It seems that when you're enjoying the most delectable meal, right as the sun is setting over the lake, a swarm of black flies or mosquitoes decide to join the dinner party and wreak havoc on your fun. When citronella candles and tiki torches don't cut it, it's time to get out the bug spray.
You've probably read about the powerful chemical DEET that is found in most bug sprays. When repellent with DEET is sprayed onto the skin, it's absorbed and eventually enters the bloodstream. With longterm use, DEET can cause insomnia and mood changes and other nasty side effects. According to the EPA, if used as directed, bug sprays containing DEET are not harmful to us, although longterm exposure can be.
Rather than put your health at risk with DEET-filled sprays, here are some nontoxic options that are just as effective.
- Oil of Lemon Eucalyptus (PMD): The Centers for Disease Control and Prevention says that this natural oil has been proven in several studies to be as effective as DEET in repelling mosquitoes. Even though it comes from the lemon eucalyptus tree, it can be poisonous if ingested in high quantities and should not be used on children under the age of three.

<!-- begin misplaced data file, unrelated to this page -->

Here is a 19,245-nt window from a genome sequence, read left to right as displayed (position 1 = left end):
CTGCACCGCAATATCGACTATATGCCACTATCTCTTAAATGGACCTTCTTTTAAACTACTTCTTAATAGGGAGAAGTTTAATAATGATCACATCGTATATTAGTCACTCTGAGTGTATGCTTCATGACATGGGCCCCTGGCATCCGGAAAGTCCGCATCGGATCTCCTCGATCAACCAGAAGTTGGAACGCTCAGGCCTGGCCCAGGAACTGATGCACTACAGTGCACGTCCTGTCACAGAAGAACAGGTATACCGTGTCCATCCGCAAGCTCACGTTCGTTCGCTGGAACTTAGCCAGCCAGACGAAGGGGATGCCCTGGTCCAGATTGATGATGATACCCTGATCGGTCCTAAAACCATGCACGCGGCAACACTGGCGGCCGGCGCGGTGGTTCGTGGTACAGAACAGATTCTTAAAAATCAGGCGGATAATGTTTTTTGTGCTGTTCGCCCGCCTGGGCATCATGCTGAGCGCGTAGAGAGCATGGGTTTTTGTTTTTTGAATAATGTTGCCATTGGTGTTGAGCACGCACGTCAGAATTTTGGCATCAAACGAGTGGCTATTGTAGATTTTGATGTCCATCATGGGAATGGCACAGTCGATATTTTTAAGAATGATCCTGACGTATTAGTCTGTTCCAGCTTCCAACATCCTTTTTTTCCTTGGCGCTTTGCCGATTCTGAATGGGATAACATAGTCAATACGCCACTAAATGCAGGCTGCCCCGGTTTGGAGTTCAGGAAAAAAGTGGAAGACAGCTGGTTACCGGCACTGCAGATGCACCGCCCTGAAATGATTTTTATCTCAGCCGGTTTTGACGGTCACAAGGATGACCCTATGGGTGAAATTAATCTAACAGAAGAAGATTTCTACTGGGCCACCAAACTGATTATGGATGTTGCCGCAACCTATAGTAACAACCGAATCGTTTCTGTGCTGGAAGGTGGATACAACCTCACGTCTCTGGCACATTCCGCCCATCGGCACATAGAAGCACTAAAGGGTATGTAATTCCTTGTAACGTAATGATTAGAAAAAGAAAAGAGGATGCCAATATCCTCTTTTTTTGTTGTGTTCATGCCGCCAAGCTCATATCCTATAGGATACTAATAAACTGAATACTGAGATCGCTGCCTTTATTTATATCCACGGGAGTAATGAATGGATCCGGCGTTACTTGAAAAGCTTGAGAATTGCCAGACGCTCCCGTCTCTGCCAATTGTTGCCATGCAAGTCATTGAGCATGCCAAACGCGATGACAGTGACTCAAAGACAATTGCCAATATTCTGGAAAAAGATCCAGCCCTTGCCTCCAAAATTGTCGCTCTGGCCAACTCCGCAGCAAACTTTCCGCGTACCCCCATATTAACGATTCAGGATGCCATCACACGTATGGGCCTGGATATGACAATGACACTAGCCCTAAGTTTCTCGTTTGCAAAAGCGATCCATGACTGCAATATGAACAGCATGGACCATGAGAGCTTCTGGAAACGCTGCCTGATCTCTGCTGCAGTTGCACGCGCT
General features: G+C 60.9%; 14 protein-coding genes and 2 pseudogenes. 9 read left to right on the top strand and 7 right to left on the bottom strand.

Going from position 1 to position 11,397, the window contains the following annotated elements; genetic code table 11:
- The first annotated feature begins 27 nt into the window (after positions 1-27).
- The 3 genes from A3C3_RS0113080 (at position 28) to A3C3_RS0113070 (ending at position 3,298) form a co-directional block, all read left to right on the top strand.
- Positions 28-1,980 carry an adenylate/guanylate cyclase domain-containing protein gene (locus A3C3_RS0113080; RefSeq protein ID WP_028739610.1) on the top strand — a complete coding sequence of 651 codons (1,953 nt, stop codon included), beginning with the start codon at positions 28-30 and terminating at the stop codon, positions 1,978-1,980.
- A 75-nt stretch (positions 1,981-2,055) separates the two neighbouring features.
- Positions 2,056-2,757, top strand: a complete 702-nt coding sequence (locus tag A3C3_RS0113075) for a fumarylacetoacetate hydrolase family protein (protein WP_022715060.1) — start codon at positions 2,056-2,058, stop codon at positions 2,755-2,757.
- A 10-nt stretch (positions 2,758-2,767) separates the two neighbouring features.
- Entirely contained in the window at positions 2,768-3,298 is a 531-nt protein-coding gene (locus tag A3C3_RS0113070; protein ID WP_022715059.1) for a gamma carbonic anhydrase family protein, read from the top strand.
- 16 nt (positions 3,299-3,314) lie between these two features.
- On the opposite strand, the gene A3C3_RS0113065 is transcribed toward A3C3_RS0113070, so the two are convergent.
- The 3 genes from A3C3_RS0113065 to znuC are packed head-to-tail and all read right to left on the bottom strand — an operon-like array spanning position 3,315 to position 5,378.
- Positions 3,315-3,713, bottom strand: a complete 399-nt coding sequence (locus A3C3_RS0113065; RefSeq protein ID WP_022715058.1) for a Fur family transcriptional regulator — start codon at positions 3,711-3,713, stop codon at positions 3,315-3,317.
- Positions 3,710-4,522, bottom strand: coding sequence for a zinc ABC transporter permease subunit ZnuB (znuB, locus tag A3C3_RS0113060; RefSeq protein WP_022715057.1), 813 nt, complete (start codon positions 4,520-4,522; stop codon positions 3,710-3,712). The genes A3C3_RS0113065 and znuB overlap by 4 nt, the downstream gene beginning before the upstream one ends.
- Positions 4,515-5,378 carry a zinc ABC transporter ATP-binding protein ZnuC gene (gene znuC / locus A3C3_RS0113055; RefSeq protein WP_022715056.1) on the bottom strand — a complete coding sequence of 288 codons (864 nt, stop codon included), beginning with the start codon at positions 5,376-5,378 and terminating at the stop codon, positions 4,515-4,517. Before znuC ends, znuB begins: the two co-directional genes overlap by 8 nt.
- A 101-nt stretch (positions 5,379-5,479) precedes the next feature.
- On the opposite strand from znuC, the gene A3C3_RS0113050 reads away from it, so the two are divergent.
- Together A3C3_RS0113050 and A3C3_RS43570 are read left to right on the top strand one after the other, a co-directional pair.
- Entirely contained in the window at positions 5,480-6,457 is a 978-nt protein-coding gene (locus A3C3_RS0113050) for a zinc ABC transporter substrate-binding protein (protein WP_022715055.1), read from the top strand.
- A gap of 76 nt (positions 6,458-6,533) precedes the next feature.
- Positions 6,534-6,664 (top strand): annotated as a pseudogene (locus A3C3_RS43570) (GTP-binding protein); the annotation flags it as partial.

- DEET-Free Sprays: There's actually a wide variety of repellent sprays available today that don't contain DEET. For instance, Bite Blocker All Natural ($9) fends off mosquitoes, ticks, gnats, fleas, and blackflies, is safe on kids, is waterproof and sweatproof, and can provide up to eight hours of protection. In a 2002 study, this soy-based repellent was found to be the most effective natural alternative to DEET. This natural bug repellent offered more than 90 minutes of protection, better than some low-concentration DEET products. Other natural products worth taking a look at include Burt's Bees All Natural Outdoor Herbal Insect Repellent ($8), and Natrapel 8-Hour Deet Free Insect Repellent Wipes ($5).
- Clothing Tips: If you're unable to wear long-sleeved shirts or socks, try to avoid wearing darker colors since mosquitoes love dark colors. Opt for light-colored clothing instead.
Source: Flickr User kirybabe